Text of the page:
Adobe, Make My Day Too….

Marketing hate it when I refer to competitor blogs, but Sophos' Vanja Svajcer, while discussing Adobe's accelerated security update (good move, guys!), makes a point that's worth three hearty cheers and a quote.

If nothing else, JavaScript should be disabled by default in Adobe Reader.

Go on Adobe, make my day.

Yesssssss!!!!

Though I'd settle for a slightly shorter step towards sanity.

Adobe, when I disable JavaScript, STOP SILENTLY RE-ENABLING IT WHEN YOU UPDATE(yes, I realize that this is because it's restoring defaults, so it's practically the same point: the point is that a sane update takes customizations into account).

David Harley CITP FBCS CISSP
ESET Senior Research Fellow

Author David Harley, ESET

  • Leo Davidson

    Adobe Reader's Javascript setting remained off for me after I installed the latest update and rebooted. I don't know why it would be different for me.
    (I used its update checker, rather than downloading the installer, but that can't be the difference as Adobe still have the old 9.3.0 installer — missing multiple security updates and full of vulnerabilities — on their website. As usual, you can only get a fully-patched Adobe Reader by installing it and then *manually* updating it (and then rebooting an extra time). Adobe's attitude to security is shameful. They can't even be bothered updating a file on a website, and it's not like Adobe Reader verifies that it's up-to-date when you install it. Adobe are pathetic.)
    Going back to Javascript in Adobe Reader: It shouldn't be off by default; it shouldn't even exist.
    Same with Flash-in-PDF and video-in-PDF. (What are Adobe doing, looking for all the things famous for security flaws — PDF, Javascript, Flash, video — and combining them, unnaturally, into a single product nobody actually wants?)
    PDF is a great format for storing pieces of paper but it perplexes me why anyone would put anything interactive into a PDF and I've yet to encounter anyone doing so (which supports the case that these security-risky features are esoteric and should not be enabled by default, if included at all). If you expect people to view a document on a computer screen, PDF is a stupid format to use. (Documents aimed at computer screens suffer from page breaks, headers, footers, stupid sized fonts, excessive margins, poor scrolling, zoom and selection mechanics… the list goes on.)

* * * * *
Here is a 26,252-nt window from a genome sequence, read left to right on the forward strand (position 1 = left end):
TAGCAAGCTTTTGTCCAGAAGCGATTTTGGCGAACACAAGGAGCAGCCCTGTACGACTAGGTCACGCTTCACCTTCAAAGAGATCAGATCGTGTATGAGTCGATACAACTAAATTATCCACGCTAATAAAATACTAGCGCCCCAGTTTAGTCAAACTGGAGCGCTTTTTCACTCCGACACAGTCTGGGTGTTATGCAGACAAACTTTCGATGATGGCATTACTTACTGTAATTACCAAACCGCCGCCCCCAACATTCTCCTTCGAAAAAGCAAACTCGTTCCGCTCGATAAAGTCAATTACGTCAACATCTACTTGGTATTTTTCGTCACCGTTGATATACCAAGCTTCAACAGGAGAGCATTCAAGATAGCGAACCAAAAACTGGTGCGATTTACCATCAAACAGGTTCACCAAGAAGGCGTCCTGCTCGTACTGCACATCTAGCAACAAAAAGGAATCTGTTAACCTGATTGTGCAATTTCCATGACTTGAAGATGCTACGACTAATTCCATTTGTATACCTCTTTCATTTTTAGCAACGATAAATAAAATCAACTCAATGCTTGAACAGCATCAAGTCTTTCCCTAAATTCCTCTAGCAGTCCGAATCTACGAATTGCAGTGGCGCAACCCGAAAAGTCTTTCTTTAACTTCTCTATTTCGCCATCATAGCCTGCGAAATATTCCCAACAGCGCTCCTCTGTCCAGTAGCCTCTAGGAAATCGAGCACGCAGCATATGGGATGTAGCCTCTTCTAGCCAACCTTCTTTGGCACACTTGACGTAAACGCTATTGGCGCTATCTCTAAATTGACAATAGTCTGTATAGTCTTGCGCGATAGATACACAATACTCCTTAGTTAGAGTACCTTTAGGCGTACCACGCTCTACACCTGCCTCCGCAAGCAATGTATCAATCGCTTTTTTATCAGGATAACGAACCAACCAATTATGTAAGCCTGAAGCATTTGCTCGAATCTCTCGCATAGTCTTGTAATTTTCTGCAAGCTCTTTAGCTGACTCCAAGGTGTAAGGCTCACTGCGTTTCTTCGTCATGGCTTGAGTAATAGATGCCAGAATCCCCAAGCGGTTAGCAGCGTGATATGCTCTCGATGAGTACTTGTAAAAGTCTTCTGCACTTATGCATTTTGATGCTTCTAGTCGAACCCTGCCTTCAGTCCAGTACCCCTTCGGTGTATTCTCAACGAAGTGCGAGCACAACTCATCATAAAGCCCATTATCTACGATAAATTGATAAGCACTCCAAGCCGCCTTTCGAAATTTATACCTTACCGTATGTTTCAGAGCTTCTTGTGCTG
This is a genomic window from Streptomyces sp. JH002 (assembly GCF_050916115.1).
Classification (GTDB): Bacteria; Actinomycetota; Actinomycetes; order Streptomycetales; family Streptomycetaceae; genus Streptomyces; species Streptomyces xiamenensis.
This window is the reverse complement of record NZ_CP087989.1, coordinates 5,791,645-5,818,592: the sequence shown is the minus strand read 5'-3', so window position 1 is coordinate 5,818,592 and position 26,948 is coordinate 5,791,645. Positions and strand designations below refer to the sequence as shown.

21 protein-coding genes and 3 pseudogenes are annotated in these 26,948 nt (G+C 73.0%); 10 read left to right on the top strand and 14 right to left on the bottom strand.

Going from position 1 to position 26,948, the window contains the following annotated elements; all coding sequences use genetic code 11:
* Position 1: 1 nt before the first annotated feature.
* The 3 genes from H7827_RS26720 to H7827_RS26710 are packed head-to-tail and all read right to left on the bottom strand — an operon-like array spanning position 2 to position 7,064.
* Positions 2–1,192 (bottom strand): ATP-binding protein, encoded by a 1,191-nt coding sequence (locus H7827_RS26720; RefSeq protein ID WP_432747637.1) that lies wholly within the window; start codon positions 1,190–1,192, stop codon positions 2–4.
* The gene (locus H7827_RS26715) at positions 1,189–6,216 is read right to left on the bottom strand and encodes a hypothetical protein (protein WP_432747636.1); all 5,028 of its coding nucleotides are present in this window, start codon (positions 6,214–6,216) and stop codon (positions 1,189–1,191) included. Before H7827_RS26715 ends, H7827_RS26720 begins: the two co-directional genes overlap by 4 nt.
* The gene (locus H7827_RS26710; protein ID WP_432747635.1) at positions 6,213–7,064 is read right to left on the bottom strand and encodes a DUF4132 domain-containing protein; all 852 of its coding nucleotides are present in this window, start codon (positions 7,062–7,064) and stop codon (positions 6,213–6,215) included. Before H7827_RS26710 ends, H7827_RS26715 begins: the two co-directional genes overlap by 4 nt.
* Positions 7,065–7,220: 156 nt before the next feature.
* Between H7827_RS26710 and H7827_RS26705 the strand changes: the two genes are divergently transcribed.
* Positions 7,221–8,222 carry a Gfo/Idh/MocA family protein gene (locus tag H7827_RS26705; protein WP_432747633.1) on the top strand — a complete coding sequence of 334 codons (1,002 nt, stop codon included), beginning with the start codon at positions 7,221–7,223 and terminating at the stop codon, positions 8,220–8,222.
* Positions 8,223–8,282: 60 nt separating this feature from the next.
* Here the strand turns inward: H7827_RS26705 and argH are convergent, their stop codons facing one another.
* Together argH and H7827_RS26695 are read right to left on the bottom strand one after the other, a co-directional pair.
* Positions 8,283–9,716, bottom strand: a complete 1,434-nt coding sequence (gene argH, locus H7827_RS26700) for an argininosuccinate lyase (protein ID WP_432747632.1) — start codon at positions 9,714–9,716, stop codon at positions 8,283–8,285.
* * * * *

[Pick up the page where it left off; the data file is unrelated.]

Oh well… At least Adobe are releasing security updates more frequently now. Much better than when their idea of a fast response was waiting three months. And at least they took the fix I made for their 64-bit preview handler and integrated it into their installer (albeit in a half-wrong way, and still not fixing the thumbnail support like I also did for them). They've definitely got some serious problems in their management and/or development teams, though.

  • Leo Davidson

    Adobe Reader's Javascript setting remained off for me after I installed the latest update and rebooted. I don't know why it would be different for me.
     
    (I used its update checker, rather than downloading the installer, but that can't be the difference as Adobe still have the old 9.3.0 installer — missing multiple security updates and full of vulnerabilities — on their website. As usual, you can only get a fully-patched Adobe Reader by installing it and then *manually* updating it (and then rebooting an extra time). Adobe's attitude to security is shameful. They can't even be bothered updating a file on a website, and it's not like Adobe Reader verifies that it's up-to-date when you install it. Adobe are pathetic.)
     
    Going back to Javascript in Adobe Reader: It shouldn't be off by default; it shouldn't even exist.
     
    Same with Flash-in-PDF and video-in-PDF. (What are Adobe doing, looking for all the things famous for security flaws — PDF, Javascript, Flash, video — and combining them, unnaturally, into a single product nobody actually wants?)
     
    PDF is a great format for storing pieces of paper but it perplexes me why anyone would put anything interactive into a PDF and I've yet to encounter anyone doing so (which supports the case that these security-risky features are esoteric and should not be enabled by default, if included at all). If you expect people to view a document on a computer screen, PDF is a stupid format to use. (Documents aimed at computer screens suffer from page breaks, headers, footers, stupid sized fonts, excessive margins, poor scrolling, zoom and selection mechanics… the list goes on.)
     
    Oh well… At least Adobe are releasing security updates more frequently now. Much better than when their idea of a fast response was waiting three months. And at least they took the fix I made for their 64-bit preview handler and integrated it into their installer (albeit in a half-wrong way, and still not fixing the thumbnail support like I also did for them). They've definitely got some serious problems in their management and/or development teams, though.

Follow Us

Sign up to our newsletter

The latest security news direct to your inbox

26 articles related to:
Hot Topic
ESET Virus Radar

Archives

Select month
Copyright © 2014 ESET, All Rights Reserved.